March 18, 2013
Nobel Peace Laureate David Trimble speaks in support of Israel at UN Human Rights council debate on Israeli settlements
Nobel Peace Laureate David Trimble, member of the British House of Lords, will be taking the floor shortly in this morning's UN Human Rights Council debate on a new report by a fact-finding mission on Israeli settlements, to deliver the following statement on behalf of the Geneva non-governmental organization UN Watch.
Statement by United Nations Watch delivered by The Right Honourable David Trimble
Thank you, Mr. President.
On receiving the Nobel Peace Prize 15 years ago, I cited Edmund Burke. My experience in Northern Ireland underlines his insistence that every idea or proposal derives its merit from circumstance, which carries more weight than abstraction and ideology.
I am a firm believer in a two-state solution, which will require difficult compromises.
This report, however, does not help. By urging the removal of all settlers living beyond the green line, the report is inconsistent with Security Council Resolution 242, endorsed by the Council decision establishing this commission.
It could lead to the utterly grotesque consequence that the Jewish Quarter of Jerusalem should be returned to the desolate condition that existed between 1948 and 1967.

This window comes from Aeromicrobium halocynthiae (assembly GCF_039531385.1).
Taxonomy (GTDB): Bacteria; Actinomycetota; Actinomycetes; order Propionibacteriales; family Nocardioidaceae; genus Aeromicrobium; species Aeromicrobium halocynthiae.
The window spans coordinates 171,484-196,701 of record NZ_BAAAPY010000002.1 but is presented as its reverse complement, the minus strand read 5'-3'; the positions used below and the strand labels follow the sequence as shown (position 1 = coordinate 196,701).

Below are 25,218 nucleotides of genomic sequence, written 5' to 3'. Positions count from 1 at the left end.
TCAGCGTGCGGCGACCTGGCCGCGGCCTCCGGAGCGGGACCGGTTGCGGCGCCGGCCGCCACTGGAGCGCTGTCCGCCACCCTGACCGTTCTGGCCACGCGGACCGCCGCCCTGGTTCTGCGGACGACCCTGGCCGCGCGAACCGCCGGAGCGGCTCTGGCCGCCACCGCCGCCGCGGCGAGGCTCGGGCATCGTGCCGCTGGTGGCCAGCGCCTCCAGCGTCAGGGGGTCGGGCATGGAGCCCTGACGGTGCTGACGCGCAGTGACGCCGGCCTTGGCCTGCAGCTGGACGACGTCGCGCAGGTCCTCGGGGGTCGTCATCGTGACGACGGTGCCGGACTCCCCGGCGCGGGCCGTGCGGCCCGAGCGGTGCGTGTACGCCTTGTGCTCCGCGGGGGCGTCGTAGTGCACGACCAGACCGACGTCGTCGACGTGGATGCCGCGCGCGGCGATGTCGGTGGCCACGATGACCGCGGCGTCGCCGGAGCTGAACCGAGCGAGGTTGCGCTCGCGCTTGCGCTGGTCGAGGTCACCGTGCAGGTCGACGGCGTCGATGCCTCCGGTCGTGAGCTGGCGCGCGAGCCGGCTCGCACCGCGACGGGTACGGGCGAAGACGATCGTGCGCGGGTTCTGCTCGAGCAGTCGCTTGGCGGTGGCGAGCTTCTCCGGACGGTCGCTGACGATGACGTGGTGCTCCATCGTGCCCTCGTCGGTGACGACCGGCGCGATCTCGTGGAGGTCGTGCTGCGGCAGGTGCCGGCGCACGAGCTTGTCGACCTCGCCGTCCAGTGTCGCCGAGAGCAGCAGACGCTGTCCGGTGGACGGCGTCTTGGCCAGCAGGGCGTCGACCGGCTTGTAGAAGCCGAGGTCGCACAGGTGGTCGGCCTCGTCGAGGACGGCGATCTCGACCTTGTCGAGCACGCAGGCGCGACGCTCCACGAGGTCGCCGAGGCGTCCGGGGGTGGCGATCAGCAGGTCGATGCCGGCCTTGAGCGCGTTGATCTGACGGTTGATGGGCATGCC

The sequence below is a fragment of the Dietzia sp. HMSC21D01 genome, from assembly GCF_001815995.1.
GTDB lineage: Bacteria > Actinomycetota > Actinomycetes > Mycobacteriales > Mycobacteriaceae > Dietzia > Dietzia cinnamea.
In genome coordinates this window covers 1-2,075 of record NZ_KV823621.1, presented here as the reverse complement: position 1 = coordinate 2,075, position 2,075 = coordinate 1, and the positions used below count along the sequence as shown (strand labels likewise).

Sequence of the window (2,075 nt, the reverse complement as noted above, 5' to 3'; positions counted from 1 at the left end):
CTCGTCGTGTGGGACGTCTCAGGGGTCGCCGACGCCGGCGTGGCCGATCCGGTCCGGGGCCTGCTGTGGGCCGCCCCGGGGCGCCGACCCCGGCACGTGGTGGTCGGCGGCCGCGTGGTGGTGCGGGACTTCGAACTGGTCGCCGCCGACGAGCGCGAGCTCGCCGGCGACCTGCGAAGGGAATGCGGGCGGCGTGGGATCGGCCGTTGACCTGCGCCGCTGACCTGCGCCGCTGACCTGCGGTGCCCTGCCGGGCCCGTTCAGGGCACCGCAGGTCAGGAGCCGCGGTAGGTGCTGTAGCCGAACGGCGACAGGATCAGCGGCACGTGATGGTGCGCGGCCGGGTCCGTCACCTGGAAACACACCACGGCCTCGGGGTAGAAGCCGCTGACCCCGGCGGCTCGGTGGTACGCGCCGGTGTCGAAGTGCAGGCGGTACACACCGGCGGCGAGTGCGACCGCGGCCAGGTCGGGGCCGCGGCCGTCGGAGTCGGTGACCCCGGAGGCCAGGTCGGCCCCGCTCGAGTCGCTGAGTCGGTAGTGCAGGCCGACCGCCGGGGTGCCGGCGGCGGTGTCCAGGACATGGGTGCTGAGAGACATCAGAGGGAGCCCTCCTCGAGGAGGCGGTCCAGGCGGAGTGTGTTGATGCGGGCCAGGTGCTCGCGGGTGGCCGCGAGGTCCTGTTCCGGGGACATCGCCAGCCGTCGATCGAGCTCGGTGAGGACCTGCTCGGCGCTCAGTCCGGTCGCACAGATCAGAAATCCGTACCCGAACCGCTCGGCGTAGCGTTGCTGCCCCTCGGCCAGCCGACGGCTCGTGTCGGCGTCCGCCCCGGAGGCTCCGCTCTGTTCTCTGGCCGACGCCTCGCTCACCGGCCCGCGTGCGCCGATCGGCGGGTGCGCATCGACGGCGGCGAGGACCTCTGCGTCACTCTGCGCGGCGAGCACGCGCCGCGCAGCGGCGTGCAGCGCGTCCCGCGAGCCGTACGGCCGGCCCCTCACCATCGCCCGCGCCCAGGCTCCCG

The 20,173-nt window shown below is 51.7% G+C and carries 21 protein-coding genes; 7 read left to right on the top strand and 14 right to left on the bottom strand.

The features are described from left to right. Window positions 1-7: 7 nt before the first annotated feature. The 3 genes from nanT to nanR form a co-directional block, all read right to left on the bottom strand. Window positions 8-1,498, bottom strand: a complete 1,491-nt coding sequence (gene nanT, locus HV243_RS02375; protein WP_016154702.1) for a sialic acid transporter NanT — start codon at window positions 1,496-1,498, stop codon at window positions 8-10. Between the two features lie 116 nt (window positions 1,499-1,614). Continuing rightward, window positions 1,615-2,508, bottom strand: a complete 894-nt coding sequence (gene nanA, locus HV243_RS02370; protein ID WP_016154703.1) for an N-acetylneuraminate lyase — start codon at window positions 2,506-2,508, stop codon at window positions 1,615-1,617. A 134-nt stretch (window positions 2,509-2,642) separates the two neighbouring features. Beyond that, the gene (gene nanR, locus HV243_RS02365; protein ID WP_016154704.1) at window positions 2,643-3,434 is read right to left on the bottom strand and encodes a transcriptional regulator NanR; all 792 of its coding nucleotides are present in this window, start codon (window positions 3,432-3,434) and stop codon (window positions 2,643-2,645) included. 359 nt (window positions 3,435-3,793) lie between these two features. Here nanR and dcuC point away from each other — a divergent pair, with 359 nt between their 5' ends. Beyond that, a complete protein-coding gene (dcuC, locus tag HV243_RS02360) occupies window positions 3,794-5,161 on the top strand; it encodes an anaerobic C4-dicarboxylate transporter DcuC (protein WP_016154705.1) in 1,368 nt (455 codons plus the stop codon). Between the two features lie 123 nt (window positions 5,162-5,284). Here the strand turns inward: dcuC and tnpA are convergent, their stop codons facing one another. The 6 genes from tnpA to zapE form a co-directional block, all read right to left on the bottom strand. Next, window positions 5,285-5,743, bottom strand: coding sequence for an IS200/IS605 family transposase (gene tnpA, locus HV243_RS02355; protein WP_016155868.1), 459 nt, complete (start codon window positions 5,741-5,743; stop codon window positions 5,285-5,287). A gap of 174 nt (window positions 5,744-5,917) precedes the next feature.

The Report’s conclusions address one of the issues in a high handed and one-sided manner. It is not the necessary comprehensive agreement; nor is it part of one. It amounts to a unilateral measure of the sort opposed by the international community.
I have to say that the very idea of this inquiry is wrong. Negotiations can only be by the Israelis and the Palestinians. Others at best can play a helpful role. But outside bodies purporting to make authoritative pronouncements on major issues over the heads of the parties can only undermine and subvert the peace process.
This report abandons principles established in the Clinton Camp David talks, and applied in the Road Map and the Olmert-Abbas talks.
The United Nations and its human rights bodies should all be working with others to advance the cause of peace, not to hinder it.
I regret to say that the Council displays the same selectivity that led to the abolition of the earlier Commission. I urge you to heed the criticism by successive UN secretaries-general of this Council’s habit of singling out only one specific country, to the exclusion of virtually everything else.
Thank you, Mr. President.
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